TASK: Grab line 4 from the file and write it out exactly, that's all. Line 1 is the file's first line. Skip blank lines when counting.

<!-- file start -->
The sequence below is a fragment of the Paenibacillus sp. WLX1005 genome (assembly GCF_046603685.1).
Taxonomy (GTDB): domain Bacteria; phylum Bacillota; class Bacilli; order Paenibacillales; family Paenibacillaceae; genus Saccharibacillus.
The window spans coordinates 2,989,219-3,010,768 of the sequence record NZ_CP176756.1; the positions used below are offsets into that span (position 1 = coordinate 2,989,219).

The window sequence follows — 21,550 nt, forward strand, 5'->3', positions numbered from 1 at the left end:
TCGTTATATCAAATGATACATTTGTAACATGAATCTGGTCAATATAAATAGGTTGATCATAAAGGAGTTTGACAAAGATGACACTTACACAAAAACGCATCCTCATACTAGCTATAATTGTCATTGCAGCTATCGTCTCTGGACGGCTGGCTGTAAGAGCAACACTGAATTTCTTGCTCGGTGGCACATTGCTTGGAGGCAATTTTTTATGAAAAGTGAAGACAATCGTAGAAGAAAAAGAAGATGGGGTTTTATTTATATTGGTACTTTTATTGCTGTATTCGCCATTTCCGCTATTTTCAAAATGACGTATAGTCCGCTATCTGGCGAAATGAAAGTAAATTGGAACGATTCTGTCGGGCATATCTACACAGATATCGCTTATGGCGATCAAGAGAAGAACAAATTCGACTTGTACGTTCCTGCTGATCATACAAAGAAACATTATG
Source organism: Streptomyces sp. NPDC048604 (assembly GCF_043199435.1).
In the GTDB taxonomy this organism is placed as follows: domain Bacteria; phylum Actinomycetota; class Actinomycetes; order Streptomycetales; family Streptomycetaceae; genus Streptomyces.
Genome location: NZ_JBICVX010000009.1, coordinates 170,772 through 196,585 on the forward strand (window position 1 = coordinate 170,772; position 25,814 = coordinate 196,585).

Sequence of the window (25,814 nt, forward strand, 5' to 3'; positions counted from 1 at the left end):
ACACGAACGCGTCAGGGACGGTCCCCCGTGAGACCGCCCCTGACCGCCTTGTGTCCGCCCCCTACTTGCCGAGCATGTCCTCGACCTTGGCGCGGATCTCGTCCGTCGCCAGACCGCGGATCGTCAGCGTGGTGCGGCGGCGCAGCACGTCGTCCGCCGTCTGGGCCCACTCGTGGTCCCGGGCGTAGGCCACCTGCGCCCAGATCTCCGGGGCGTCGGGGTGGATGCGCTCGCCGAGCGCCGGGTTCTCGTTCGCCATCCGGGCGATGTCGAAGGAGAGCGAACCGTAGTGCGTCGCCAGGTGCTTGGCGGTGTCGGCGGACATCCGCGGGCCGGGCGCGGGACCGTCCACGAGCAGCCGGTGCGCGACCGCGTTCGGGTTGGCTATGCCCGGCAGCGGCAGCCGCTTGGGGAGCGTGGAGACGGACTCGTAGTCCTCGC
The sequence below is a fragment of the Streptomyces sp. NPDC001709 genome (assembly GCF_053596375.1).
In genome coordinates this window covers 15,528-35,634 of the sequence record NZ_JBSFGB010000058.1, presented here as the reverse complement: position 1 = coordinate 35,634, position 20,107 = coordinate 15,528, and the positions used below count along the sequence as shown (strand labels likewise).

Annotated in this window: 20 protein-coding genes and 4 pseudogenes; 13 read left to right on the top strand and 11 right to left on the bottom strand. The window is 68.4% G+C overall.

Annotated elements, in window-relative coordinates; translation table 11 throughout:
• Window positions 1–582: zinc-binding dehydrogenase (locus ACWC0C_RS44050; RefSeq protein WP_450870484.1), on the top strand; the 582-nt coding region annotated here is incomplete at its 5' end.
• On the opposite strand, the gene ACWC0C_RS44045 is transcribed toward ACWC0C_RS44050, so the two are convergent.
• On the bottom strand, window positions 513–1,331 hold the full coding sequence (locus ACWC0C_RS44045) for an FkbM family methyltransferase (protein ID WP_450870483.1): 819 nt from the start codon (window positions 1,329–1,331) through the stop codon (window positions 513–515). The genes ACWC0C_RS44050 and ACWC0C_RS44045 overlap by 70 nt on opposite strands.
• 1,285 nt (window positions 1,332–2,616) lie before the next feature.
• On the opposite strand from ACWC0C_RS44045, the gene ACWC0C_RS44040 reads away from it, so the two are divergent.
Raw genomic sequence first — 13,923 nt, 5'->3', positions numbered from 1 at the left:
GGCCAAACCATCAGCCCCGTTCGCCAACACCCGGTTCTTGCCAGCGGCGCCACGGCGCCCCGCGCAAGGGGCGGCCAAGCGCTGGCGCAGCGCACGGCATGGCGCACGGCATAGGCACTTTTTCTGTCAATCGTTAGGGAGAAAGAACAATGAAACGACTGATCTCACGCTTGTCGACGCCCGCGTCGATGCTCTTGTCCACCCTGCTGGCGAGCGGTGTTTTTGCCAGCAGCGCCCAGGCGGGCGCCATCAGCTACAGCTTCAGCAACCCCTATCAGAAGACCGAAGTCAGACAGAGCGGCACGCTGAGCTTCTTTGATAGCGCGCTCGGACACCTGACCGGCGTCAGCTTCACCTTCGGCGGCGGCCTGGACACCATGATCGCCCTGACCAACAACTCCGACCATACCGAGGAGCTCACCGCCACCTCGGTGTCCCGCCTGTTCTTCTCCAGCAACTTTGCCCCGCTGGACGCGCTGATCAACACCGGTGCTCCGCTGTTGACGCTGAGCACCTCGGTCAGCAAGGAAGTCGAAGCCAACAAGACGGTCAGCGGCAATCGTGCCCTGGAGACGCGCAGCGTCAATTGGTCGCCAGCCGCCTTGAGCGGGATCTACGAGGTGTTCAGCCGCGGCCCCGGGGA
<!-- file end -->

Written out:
The window sequence follows — 21,550 nt, forward strand, 5'->3', positions numbered from 1 at the left end: